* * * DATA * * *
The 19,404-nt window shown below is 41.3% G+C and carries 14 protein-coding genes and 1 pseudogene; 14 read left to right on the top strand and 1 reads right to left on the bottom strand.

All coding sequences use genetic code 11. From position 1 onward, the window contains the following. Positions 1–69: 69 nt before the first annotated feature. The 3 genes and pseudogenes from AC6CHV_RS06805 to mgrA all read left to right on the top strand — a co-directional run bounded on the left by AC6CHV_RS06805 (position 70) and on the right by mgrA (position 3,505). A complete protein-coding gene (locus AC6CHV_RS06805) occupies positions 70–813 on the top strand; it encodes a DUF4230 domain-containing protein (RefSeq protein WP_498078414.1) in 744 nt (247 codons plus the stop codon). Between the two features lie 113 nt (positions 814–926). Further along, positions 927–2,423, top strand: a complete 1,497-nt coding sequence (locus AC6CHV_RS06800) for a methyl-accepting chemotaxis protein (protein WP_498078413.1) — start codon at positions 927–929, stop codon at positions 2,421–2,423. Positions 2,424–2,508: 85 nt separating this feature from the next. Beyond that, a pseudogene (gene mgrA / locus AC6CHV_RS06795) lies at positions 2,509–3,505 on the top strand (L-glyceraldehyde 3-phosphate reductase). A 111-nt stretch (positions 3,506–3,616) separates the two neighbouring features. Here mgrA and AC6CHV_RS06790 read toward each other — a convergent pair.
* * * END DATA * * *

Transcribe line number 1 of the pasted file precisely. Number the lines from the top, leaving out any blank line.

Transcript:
The 19,404-nt window shown below is 41.3% G+C and carries 14 protein-coding genes and 1 pseudogene; 14 read left to right on the top strand and 1 reads right to left on the bottom strand.